From the February 1, 1992 Chicago Reader. — J.R.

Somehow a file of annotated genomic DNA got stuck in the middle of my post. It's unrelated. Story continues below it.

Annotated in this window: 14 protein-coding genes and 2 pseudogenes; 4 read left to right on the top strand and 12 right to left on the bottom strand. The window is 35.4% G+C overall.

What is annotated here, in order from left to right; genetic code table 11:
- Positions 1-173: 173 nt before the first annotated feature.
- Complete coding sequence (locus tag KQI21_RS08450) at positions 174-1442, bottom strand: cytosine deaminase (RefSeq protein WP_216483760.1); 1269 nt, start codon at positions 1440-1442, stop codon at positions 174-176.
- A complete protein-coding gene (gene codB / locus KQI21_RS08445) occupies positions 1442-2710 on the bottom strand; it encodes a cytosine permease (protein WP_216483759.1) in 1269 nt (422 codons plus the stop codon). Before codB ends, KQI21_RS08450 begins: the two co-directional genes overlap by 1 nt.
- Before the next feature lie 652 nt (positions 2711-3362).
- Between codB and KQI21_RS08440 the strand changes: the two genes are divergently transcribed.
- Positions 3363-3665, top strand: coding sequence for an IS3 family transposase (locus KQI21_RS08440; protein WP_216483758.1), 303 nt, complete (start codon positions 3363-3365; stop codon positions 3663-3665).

A fascinating 1988 film essay about photography by Harun Farocki, one of Germany’s most interesting independent filmmakers. Farocki combines the freewheeling imagination of Chris Marker with the rigor of Alexander Kluge, and his materialist approach to editing sound and image suggests both Fritz Lang and Robert Bresson. Central to the argument of this film are some aerial photographs of Auschwitz taken by American bombers looking for factories and power plants and missing the lines of people in front of the gas chambers — which are contrasted with Nazi photographs and images drawn by an Auschwitz prisoner, Alfred Kantor. Farocki’s provocative reflections on these and related matters and his highly original manipulation of music make this an excellent introduction to his work, which has seldom been visible in this country. In German with subtitles. 75 min. (JR)